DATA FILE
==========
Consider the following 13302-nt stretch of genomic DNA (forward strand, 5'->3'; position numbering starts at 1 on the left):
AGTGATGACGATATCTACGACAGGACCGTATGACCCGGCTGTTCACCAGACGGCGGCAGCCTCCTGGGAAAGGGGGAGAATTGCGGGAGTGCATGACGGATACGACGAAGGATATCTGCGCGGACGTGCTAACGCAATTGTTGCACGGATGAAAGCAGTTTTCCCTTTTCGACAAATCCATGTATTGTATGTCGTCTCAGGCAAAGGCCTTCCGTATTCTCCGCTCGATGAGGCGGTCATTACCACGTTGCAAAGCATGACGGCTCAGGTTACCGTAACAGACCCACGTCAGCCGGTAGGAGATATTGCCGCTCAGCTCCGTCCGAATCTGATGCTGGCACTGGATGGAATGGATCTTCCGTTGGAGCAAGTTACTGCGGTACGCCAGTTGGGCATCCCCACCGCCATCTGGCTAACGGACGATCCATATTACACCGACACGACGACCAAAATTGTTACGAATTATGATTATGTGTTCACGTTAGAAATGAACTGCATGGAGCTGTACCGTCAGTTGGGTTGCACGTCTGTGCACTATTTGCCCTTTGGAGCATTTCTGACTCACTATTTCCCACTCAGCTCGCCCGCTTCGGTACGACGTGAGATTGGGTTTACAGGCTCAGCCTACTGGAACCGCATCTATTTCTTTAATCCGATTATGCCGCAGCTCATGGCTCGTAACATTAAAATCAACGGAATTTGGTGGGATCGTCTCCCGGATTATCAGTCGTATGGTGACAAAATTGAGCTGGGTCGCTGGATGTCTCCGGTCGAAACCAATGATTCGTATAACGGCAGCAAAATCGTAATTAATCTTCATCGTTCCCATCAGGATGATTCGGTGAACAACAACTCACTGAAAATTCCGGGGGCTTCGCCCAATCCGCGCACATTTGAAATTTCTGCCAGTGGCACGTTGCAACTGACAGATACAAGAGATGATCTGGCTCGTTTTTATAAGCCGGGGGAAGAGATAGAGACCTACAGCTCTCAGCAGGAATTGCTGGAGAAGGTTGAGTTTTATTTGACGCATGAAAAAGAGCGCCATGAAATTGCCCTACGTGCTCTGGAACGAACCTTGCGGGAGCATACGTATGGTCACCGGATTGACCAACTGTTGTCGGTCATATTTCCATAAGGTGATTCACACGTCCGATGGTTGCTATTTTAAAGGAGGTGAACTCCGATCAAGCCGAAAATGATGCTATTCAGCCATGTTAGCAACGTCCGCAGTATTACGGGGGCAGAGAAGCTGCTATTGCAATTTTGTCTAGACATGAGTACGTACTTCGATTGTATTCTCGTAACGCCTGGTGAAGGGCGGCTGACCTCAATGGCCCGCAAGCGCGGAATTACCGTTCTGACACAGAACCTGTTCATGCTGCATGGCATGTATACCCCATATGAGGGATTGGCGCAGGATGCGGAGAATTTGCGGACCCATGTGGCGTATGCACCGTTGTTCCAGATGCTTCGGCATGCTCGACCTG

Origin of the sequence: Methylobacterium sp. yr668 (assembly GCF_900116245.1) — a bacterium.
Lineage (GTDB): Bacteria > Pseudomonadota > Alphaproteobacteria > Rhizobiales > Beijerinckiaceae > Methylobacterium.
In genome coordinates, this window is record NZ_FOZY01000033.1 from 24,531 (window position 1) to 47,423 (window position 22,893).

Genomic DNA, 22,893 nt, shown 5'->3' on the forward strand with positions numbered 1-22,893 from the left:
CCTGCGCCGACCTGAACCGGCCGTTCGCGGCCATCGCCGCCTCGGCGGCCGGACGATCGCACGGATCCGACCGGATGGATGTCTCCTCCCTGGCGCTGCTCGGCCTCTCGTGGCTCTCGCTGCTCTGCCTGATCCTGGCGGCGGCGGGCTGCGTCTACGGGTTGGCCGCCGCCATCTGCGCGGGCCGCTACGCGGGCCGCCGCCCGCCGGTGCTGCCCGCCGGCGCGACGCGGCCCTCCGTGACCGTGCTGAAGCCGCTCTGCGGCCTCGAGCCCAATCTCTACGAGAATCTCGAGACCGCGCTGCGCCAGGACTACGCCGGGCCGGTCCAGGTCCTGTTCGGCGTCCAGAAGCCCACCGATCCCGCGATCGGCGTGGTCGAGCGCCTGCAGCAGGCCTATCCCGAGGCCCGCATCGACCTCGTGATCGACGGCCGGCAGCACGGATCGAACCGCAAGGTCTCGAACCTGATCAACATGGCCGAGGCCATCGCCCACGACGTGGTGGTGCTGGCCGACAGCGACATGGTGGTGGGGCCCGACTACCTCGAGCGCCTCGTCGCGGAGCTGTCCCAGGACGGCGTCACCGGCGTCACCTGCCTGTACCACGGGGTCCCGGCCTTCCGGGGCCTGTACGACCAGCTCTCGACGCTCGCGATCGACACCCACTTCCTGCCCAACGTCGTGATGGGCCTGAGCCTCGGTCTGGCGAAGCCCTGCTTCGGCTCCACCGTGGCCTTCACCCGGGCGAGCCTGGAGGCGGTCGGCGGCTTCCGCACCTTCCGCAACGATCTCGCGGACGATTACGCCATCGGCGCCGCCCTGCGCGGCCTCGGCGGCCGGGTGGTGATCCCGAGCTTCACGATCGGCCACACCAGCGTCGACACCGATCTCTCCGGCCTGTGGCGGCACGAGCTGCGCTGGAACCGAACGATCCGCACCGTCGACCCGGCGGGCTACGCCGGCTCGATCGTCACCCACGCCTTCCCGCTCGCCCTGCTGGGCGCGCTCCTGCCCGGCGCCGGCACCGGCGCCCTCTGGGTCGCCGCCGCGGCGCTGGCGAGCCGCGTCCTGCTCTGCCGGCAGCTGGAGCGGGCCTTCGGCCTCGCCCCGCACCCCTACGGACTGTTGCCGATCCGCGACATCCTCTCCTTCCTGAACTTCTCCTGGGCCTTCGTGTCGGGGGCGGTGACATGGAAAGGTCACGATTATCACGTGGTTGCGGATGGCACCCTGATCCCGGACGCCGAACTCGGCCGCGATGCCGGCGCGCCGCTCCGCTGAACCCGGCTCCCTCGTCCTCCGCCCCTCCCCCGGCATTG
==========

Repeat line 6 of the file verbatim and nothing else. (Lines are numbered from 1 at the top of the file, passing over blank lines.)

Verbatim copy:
Genomic DNA, 22,893 nt, shown 5'->3' on the forward strand with positions numbered 1-22,893 from the left: